University of Leicester
1078-0432.CCR-18-3663.full.pdf (4.85 MB)

Personalized detection of circulating tumor DNA antedates breast cancer metastatic recurrence.

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journal contribution
posted on 2019-04-26, 13:42 authored by C Coombes, K Page, R Salari, RK Hastings, AC Armstrong, S Ahmed, S Ali, SJ Cleator, LM Kenny, J Stebbing, MJ Rutherford, H Sethi, AR Boydell, R Swenerton, D Fernandez-Garcia, K Gleason, KS Goddard, DS Guttery, Z Assaf, H-T Wu, P Natarajan, DA Moore, L Primrose, S Dashner, AS Tin, M Balcioglu, R Srinivasa, S Shchegrova, AG Olson, D Hafez, P Billings, A Aleshin, F Rehman, B Toghill, AH Hills, MC Louie, C-HJ Lin, BG Zimmermann, JA Shaw
PURPOSE: Up to 30% of breast cancer patients relapse after primary treatment. There are no sensitive and reliable tests to monitor these patients and detect distant metastases before overt recurrence. Here we demonstrate the use of personalized ctDNA profiling for detection of recurrence in breast cancer. METHODS: Forty-nine primary breast cancer patients were recruited following surgery and adjuvant therapy. Plasma samples (n=208) were collected every 6 months for up to 4 years. Personalized assays targeting 16 variants selected from primary tumor whole exome data were tested in serial plasma for the presence of ctDNA by ultra-deep sequencing (average >100,000X). RESULTS: Plasma ctDNA was detected ahead of clinical or radiological relapse in 16 of the 18 relapsed patients (sensitivity of 89%); metastatic relapse was predicted with a lead time of up to 2 years (median=8.9 months; range: 0.5-24.0 months). None of the 31 non-relapsing patients were ctDNA-positive at any time point across 156 plasma samples (specificity of 100%). Of the two relapsed patients who were not detected in the study, the first had only a local recurrence, while the second patient had bone recurrence and had completed chemotherapy just 13 days prior to blood sampling. CONCLUSIONS: This study demonstrates that patient-specific ctDNA analysis can be a sensitive and specific approach for disease surveillance for breast cancer patients. More importantly, earlier detection of up to two years provides a possible window for therapeutic intervention.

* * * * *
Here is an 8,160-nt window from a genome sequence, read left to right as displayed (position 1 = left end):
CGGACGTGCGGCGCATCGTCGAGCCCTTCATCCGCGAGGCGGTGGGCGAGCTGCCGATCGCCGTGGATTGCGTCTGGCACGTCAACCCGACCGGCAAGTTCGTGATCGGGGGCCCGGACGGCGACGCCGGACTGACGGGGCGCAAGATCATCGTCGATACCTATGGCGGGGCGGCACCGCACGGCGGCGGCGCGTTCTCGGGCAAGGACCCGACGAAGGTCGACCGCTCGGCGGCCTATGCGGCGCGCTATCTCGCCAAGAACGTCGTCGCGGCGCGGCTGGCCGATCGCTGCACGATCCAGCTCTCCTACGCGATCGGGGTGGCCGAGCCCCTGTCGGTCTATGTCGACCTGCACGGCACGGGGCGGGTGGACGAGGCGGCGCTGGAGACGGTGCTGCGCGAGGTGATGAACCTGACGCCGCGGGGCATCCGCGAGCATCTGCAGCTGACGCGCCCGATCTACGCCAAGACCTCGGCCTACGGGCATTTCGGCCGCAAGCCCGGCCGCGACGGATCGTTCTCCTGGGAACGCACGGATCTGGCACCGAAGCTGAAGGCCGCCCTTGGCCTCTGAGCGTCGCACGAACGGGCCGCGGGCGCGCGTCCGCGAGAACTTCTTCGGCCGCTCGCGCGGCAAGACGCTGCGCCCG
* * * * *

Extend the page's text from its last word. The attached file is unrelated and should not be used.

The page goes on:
This study was supported by programme grant funding from Cancer Research UK to Shaw and Coombes (C14315/A13462 and C14315/A23464).



Clinical Cancer Research, 2019

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Clinical Cancer Research


American Association for Cancer Research



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